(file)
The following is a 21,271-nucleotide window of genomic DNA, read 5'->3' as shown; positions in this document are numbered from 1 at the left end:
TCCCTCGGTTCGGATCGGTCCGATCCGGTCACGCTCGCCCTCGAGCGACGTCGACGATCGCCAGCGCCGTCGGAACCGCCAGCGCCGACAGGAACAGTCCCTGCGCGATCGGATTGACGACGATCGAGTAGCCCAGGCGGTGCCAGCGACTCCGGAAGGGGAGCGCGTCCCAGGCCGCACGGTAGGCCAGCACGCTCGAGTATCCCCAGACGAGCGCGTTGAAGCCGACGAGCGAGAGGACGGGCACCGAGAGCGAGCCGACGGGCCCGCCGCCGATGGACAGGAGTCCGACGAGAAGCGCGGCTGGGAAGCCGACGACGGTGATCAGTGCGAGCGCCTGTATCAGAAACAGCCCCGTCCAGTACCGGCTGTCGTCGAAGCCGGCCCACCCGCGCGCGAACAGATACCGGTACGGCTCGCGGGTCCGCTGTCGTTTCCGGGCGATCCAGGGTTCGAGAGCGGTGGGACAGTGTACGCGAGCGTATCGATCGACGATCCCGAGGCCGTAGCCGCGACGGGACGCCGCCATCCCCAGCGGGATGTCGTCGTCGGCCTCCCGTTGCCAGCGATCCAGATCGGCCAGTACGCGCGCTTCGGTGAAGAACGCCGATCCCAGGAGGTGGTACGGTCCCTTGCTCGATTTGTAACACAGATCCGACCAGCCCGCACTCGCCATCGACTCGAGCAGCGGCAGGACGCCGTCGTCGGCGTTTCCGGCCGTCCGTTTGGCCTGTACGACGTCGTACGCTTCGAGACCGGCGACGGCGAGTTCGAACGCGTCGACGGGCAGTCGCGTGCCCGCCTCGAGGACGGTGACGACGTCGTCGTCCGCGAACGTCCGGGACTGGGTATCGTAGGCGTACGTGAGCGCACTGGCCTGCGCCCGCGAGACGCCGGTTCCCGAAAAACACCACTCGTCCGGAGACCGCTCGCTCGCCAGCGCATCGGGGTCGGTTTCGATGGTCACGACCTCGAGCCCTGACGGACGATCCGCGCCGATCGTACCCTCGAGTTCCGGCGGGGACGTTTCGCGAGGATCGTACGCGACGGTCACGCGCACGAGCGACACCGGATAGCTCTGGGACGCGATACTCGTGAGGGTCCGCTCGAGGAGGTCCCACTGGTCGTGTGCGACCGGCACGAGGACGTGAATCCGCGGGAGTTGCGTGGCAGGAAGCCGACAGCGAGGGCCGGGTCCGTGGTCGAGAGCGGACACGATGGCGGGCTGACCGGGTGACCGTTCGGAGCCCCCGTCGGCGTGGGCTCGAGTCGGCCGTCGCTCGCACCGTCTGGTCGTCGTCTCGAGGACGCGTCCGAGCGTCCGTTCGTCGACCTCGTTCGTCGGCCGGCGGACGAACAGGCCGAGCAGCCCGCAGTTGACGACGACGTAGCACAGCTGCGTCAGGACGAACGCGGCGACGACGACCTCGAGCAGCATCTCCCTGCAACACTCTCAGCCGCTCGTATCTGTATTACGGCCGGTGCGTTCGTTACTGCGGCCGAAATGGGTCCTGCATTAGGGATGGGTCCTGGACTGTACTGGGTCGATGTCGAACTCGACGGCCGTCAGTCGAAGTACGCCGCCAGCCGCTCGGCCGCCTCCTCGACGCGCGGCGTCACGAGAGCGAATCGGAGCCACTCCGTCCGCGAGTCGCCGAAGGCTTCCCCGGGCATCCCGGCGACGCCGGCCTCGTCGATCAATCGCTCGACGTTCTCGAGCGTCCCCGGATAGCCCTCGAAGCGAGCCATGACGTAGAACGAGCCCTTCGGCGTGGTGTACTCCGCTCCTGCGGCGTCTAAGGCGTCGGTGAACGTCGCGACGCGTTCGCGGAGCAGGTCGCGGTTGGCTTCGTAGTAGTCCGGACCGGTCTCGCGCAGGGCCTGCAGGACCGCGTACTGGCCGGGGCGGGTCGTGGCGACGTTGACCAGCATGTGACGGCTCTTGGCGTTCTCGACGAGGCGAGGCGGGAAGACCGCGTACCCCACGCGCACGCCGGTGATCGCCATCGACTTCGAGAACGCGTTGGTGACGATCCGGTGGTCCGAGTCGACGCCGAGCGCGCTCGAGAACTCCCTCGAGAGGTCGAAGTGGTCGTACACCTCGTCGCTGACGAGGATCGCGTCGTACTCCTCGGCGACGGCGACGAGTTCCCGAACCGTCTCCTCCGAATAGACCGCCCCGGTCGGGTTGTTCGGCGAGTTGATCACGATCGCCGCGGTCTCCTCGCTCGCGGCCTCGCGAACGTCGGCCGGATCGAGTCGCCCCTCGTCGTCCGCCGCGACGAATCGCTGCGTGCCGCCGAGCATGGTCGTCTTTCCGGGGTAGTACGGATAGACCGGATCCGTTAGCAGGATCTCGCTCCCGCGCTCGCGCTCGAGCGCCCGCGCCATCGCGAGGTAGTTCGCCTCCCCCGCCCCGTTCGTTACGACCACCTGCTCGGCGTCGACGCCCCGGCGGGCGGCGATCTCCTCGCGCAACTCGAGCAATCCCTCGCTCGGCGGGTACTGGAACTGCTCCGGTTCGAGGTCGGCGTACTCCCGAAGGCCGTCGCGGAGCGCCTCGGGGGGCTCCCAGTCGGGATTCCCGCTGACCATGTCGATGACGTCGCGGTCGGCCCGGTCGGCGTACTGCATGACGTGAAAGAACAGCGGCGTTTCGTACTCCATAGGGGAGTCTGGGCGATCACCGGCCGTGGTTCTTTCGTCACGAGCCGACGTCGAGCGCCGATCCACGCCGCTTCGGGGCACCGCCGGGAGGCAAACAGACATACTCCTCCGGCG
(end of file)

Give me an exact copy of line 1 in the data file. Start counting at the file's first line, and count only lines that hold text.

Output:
The following is a 21,271-nucleotide window of genomic DNA, read 5'->3' as shown; positions in this document are numbered from 1 at the left end: